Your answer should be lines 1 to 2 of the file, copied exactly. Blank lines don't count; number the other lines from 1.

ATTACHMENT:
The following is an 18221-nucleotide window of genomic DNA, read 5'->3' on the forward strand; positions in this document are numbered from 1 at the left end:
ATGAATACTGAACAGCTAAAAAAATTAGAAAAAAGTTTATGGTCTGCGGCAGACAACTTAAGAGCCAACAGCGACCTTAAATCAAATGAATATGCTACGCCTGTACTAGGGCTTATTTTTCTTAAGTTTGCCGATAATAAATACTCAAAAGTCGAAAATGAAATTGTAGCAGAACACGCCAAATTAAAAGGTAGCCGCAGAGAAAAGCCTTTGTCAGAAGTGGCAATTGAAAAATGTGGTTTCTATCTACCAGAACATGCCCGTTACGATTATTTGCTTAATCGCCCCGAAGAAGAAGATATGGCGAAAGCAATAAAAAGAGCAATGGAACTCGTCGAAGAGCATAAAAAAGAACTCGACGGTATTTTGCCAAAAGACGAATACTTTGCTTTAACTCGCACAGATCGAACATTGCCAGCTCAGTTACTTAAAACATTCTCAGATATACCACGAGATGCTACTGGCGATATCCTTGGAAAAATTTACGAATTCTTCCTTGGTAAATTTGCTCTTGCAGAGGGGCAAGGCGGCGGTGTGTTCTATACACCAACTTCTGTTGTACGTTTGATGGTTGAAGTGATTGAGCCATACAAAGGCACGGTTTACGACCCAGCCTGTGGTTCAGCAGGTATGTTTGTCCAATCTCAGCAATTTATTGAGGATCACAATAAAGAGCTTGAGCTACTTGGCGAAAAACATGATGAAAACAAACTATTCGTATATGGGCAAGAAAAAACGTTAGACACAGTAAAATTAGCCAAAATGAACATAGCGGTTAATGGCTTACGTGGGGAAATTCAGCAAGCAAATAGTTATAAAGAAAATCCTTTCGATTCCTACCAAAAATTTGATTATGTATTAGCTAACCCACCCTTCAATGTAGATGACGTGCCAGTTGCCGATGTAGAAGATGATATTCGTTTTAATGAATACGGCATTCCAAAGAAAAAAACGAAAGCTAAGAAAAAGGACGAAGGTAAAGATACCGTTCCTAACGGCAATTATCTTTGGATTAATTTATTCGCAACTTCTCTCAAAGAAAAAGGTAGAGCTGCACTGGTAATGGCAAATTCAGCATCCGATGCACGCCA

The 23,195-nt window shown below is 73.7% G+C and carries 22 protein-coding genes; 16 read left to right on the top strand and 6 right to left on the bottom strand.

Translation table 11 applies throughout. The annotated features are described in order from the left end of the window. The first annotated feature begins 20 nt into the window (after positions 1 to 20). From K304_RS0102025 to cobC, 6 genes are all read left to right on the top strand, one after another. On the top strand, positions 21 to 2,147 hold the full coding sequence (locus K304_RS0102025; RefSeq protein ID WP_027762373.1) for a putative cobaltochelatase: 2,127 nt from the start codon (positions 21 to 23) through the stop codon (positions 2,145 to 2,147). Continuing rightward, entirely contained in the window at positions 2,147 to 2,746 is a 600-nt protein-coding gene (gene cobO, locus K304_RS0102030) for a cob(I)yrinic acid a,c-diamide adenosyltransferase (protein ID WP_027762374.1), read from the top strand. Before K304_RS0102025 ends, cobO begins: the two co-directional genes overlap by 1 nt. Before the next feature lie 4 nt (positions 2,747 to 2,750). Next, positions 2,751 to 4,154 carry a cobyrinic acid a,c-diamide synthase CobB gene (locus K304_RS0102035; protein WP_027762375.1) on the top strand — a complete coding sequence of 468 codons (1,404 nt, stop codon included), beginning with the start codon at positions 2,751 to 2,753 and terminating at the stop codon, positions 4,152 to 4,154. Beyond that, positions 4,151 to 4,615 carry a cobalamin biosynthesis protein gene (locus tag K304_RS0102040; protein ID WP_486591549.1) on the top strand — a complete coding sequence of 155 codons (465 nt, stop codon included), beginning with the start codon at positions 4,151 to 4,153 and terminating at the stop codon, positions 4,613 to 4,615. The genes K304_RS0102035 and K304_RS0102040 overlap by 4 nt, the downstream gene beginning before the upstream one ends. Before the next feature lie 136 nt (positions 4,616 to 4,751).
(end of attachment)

The following is an 18221-nucleotide window of genomic DNA, read 5'->3' on the forward strand; positions in this document are numbered from 1 at the left end:
ATGAATACTGAACAGCTAAAAAAATTAGAAAAAAGTTTATGGTCTGCGGCAGACAACTTAAGAGCCAACAGCGACCTTAAATCAAATGAATATGCTACGCCTGTACTAGGGCTTATTTTTCTTAAGTTTGCCGATAATAAATACTCAAAAGTCGAAAATGAAATTGTAGCAGAACACGCCAAATTAAAAGGTAGCCGCAGAGAAAAGCCTTTGTCAGAAGTGGCAATTGAAAAATGTGGTTTCTATCTACCAGAACATGCCCGTTACGATTATTTGCTTAATCGCCCCGAAGAAGAAGATATGGCGAAAGCAATAAAAAGAGCAATGGAACTCGTCGAAGAGCATAAAAAAGAACTCGACGGTATTTTGCCAAAAGACGAATACTTTGCTTTAACTCGCACAGATCGAACATTGCCAGCTCAGTTACTTAAAACATTCTCAGATATACCACGAGATGCTACTGGCGATATCCTTGGAAAAATTTACGAATTCTTCCTTGGTAAATTTGCTCTTGCAGAGGGGCAAGGCGGCGGTGTGTTCTATACACCAACTTCTGTTGTACGTTTGATGGTTGAAGTGATTGAGCCATACAAAGGCACGGTTTACGACCCAGCCTGTGGTTCAGCAGGTATGTTTGTCCAATCTCAGCAATTTATTGAGGATCACAATAAAGAGCTTGAGCTACTTGGCGAAAAACATGATGAAAACAAACTATTCGTATATGGGCAAGAAAAAACGTTAGACACAGTAAAATTAGCCAAAATGAACATAGCGGTTAATGGCTTACGTGGGGAAATTCAGCAAGCAAATAGTTATAAAGAAAATCCTTTCGATTCCTACCAAAAATTTGATTATGTATTAGCTAACCCACCCTTCAATGTAGATGACGTGCCAGTTGCCGATGTAGAAGATGATATTCGTTTTAATGAATACGGCATTCCAAAGAAAAAAACGAAAGCTAAGAAAAAGGACGAAGGTAAAGATACCGTTCCTAACGGCAATTATCTTTGGATTAATTTATTCGCAACTTCTCTCAAAGAAAAAGGTAGAGCTGCACTGGTAATGGCAAATTCAGCATCCGATGCACGCCA